BORROWER CREDIT ACCESS AND CREDIT PERFORMANCE AFTER LOAN MODIFICATIONS
While the preventive effect of loan modifications on mortgage default has been well-documented, evidence on the broad consequences of modifications has been fairly limited. Based on two unique loan-level data sets with borrower credit profiles, this study reports novel empirical evidence on how homeowners manage their credit before and after receiving modifications. The paper has several main findings. First, loan modifications improve borrowers? overall credit standing and access to credit. Modifications that provide principal reduction, rate reduction, or greater payment relief, as well as ...
Addressing Traditional Credit Scores as a Barrier to Accessing Affordable Credit
Affordable credit enables consumers to better manage their finances, cope with unexpected emergencies, and pursue opportunities such as entrepreneurship or higher education. However, many consumers face difficulties obtaining the credit they need. A major impediment is lenders’ reliance on traditional credit scores to assess consumers’ creditworthiness. These credit scores affect not only loan approval decisions but also the interest rates consumers pay on their loans. While credit scores are intended to help lenders make informed decisions about consumers’ risk of default, they do not ...
The Unintended Consequences of Employer Credit Check Bans on Labor and Credit Markets
Since the Great Recession, 11 states have restricted employers' access to the credit reports of job applicants. We document that county-level vacancies decline between 9.5 percent and 12.4 percent after states enact these laws. Vacancies decline significantly in affected occupations but remain constant in those that are exempt, and the decline is larger in counties with many subprime residents. Furthermore, subprime borrowers fall behind on more debt payments and reduce credit inquiries postban. The evidence suggests that, counter to their intent, employer credit check bans disrupt labor and ...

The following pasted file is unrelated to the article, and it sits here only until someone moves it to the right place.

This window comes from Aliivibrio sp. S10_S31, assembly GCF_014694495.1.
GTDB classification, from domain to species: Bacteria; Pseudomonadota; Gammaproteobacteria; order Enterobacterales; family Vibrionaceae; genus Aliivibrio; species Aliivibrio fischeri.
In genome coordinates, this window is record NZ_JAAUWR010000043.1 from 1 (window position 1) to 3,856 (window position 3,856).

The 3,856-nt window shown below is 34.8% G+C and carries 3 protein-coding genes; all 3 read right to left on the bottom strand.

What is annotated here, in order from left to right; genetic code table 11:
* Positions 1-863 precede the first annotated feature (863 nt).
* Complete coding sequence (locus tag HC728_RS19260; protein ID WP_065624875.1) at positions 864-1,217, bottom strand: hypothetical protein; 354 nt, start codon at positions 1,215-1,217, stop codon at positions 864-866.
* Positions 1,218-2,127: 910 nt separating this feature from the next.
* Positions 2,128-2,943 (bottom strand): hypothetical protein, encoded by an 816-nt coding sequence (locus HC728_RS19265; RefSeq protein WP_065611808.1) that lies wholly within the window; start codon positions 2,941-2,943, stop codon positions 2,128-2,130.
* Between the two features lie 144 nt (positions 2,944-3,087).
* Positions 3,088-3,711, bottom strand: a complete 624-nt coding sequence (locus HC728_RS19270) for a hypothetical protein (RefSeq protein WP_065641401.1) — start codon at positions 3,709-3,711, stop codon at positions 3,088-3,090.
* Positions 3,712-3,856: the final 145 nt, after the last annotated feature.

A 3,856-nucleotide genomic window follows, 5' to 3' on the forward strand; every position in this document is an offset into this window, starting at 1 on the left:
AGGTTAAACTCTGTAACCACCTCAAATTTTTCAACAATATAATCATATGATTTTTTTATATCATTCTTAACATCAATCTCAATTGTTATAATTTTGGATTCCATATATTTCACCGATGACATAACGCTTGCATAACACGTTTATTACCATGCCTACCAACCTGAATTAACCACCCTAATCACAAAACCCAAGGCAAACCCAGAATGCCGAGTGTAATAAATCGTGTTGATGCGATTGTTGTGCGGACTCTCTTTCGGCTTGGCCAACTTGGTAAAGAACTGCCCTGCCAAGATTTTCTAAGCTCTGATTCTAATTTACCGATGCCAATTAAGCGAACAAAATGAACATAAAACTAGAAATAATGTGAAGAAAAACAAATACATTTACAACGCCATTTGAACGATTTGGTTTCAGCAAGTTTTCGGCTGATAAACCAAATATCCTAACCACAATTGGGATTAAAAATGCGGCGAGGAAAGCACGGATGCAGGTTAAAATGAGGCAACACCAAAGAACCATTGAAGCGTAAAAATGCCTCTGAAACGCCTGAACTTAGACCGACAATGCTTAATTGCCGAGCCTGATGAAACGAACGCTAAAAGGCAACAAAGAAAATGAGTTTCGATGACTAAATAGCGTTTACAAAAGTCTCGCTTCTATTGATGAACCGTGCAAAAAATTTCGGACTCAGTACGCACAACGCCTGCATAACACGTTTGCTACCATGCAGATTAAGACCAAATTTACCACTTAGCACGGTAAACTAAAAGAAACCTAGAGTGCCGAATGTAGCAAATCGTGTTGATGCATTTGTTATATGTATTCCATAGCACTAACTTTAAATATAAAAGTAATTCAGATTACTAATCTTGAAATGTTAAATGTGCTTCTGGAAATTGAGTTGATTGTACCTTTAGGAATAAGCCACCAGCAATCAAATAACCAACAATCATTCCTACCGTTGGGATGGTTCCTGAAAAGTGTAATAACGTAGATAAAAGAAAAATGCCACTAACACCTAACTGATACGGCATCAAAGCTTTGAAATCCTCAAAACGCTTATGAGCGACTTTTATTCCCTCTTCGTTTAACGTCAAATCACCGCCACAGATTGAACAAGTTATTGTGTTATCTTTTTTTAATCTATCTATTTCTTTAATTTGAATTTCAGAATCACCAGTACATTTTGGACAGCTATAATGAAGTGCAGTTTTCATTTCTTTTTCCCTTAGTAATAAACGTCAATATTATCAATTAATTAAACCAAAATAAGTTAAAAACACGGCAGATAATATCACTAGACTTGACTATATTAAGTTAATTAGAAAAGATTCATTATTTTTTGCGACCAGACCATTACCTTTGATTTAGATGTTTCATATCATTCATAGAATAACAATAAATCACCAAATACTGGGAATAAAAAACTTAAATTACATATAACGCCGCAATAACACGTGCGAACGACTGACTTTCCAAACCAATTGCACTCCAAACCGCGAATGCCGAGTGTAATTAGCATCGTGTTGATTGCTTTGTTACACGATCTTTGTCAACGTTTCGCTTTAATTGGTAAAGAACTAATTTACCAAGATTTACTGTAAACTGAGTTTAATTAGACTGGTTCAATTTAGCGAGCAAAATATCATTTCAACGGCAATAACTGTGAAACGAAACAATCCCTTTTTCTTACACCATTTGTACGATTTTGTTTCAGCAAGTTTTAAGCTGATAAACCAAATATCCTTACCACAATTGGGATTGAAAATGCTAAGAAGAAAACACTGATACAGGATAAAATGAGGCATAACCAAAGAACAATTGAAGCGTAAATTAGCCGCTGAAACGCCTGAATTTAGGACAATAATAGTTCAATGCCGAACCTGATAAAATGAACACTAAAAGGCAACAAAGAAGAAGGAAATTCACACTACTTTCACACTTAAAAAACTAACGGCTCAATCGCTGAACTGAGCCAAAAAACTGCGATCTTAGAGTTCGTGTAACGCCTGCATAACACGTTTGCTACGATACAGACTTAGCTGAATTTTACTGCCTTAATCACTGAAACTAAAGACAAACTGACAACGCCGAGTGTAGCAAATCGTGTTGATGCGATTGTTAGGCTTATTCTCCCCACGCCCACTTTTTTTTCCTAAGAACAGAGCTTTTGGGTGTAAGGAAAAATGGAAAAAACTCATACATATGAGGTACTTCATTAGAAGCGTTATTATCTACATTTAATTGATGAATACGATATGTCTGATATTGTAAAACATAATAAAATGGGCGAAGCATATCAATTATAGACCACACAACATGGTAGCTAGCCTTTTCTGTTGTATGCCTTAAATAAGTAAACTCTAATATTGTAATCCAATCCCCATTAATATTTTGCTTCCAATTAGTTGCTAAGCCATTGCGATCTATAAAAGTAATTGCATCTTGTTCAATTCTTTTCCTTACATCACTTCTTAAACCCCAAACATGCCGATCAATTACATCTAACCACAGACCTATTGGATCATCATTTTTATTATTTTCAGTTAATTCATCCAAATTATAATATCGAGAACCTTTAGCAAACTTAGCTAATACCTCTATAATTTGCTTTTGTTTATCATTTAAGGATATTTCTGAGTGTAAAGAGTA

State Mandated Financial Education and the Credit Behavior of Young Adults
In the U.S., a number of states have mandated personal finance classes in public school curricula to address perceived deficiencies in financial decision-making competency. Despite the growth of financial and economic education provided in public schools, little is known about the effect of these programs on the credit behaviors of young adults. Using a panel of credit report data, we examine young adults in three states where personal financial education mandates were implemented in 2007: Georgia, Idaho, and Texas. We compare the credit scores and delinquency rates of young adults in each of ...
Villains or Scapegoats? The Role of Subprime Borrowers in Driving the U.S. Housing Boom
An expansion in mortgage credit to subprime borrowers is widely believed to have been a principal driver of the 2002?06 U.S. house price boom. Contrary to this belief, we show that the house price and subprime booms occurred in different places. Counties with the largest home price appreciation between 2002 and 2006 had the largest declines in the share of purchase mortgages to subprime borrowers. We also document that the expansion in speculative mortgage products and underwriting fraud was not concentrated among subprime borrowers.